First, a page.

03 Jan 2020Tim Slingschröder
Everyone who has ever taken a good look at a Trademark Certificate has most likely noticed that it mentions a certain ‘class’. This class refers to a class of goods or services, and in many jurisdictions – including Indonesia – corresponds with the so-called Nice Classification. But what is the Nice Classification exactly? A brief explanation.
Virtually all goods and services you could possibly want to sell – whether it’s sushi or stuffed animals – are recorded in it. The ‘International Classification of Goods and Services for the Purposes of the Registration of Marks’, or better known as the Nice Classification, was established in 1957 by the Nice Agreement. Over time, the list has been revised several times and new items such as computers and smartphones have been added. The Classification’s current, 11th edition entered into force on January 1, 2019. As of late 2019, 88 countries around the world have joined the Nice Agreement, and over 60 other nations use national lists of goods and services that are largely based on the Nice Classification.
As explained earlier, about all goods and services imaginable have been recorded and classified in the Nice Classification. The Classification consists of 45 different classes; class 1 until 34 contain groups of goods, while the remaining ten classes describe services. Every good or service is grouped with somewhat similar other goods and services. Class 1 for example mainly includes raw materials and chemicals, such as unprocessed plastics, helium and potting soil. Class 2 lists down coloring and protecting substances like paints and varnishes.
Though some items on the list are pretty straightforward – such as ‘mittens’ under class 25 – others are a lot more specific. ‘The arranging of passenger transportation services for others via an online application’ for example is listed under class 39, and implies the arranging of transport, of passengers, for others, online and via an application.
Some goods and services are not explicitly mentioned under one of the classes, but due to their nature fall under more than one class. Parties intending to launch a mobile application, for example, should have their trademarks registered under both class 9 (for electronic devices and computer software) and class 42 (for technological services). On top of that, the applicant in question best also has his trademark registered under the class that matches the goods and/or services offered through the mobile application. As passenger transport is listed under class 39, the operator of an online taxi-booking app such as Uber should have his trademark registered under class 39 as well for optimal legal protection.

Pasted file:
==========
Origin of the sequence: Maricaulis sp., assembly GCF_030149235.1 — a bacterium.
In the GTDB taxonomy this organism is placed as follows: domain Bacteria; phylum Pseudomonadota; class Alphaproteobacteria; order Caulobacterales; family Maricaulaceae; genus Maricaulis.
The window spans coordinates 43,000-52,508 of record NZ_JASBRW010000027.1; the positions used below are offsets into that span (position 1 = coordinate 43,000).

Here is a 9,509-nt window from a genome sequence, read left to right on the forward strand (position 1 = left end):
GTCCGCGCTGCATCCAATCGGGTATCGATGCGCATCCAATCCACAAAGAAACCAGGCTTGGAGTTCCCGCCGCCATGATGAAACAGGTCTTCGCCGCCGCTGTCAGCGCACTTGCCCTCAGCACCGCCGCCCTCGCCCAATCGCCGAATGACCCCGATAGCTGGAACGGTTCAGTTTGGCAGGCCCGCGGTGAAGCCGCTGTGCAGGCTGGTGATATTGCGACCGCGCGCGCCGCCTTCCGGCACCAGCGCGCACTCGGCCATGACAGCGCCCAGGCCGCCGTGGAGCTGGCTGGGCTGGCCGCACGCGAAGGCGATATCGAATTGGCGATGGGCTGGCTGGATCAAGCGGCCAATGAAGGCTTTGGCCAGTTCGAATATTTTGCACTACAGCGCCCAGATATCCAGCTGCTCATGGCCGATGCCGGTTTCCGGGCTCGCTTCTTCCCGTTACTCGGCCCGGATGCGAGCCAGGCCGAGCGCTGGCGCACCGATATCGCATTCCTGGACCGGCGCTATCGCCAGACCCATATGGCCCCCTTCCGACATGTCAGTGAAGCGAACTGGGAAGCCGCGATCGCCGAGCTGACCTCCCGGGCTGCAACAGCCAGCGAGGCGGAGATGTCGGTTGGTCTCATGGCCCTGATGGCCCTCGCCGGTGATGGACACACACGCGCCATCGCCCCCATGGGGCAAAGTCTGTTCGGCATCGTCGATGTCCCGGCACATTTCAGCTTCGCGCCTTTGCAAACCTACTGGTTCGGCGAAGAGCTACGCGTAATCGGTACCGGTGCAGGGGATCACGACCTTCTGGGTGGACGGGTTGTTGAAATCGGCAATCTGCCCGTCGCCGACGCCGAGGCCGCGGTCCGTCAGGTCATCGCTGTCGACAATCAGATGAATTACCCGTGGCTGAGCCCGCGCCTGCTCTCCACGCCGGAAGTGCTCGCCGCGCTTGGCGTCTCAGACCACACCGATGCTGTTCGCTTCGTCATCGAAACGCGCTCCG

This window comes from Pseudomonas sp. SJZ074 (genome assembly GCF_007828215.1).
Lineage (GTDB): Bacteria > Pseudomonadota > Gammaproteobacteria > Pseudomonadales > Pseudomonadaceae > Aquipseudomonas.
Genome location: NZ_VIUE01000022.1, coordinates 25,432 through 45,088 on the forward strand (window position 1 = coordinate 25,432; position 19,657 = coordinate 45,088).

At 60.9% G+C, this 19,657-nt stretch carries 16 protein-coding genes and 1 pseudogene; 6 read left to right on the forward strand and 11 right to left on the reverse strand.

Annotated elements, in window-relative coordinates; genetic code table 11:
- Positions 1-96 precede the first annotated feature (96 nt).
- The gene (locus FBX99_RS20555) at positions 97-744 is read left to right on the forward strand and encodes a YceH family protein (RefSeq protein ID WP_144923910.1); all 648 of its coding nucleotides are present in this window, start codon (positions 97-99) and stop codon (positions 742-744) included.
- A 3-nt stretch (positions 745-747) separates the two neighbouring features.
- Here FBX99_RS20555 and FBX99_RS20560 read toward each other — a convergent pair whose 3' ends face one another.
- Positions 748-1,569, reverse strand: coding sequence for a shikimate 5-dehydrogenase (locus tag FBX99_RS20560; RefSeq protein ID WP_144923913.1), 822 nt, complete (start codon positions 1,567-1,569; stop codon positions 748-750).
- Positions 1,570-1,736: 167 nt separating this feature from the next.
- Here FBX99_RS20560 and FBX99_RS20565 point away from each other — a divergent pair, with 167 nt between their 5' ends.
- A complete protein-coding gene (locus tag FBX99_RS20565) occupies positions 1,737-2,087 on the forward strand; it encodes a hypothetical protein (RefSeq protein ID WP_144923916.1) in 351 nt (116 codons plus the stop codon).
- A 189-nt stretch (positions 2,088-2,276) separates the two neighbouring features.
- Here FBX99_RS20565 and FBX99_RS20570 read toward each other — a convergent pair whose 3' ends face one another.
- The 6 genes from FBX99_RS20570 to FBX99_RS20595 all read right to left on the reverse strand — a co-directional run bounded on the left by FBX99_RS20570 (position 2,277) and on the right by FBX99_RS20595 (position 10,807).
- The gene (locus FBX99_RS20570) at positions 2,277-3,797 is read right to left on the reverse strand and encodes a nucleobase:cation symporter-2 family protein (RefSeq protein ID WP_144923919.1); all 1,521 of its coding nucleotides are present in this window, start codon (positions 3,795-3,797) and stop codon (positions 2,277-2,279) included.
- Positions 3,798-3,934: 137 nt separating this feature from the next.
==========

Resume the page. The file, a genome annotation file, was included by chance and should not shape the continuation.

There are also some goods and services that appear to fit within one classification but actually belong under another. The earlier mentioned class 2, for example, includes paints and other coloring liquids but excludes cosmetic dyes such as hair dyes. Hair dyes instead are listed under class 3, which is dedicated to cosmetic products and cleaning preparations.
Indonesia is not a signatory state to the Nice Agreement, but the Indonesian Directorate-General of Intellectual Property (DGIP) does apply the Nice Classification. Applicants for trademark registration should, therefore, mention the applicable class(es) as defined in the Nice Classification in their applications. As of November 2019, the 11th Edition of the Nice Classification is followed.
The fact the Indonesian government has never signed the Nice Agreement results in the possibility for Indonesian lawmakers to adjust the Classification as they please. Though the Indonesian version of the Nice Classification is largely the same as its international counterpart, the descriptions of some goods/services differ among both Classifications.
The Indonesian DGIP works with very strict definitions of the goods and services as recorded in its own version of the Nice Classification. Including any goods or services in an application that are – even slightly – different from the ones listed in the Indonesian version of the Nice Classification is literally impossible. A party wishing to have his trademark registered for the service ‘sales agency services’ for example can not do so; he will have to change ‘sales agency services’ to ‘agency services relating to commercial sales’, as only the latter one is mentioned in Indonesia’s Nice Classification. An experienced lawyer or intellectual property consultant can find out which goods and services from the Indonesian version of the Nice Classification are most similar to the applicants. This enables such applicants to file for covering the protection of their trademark Indonesia for the goods and/or services they intend to offer under it.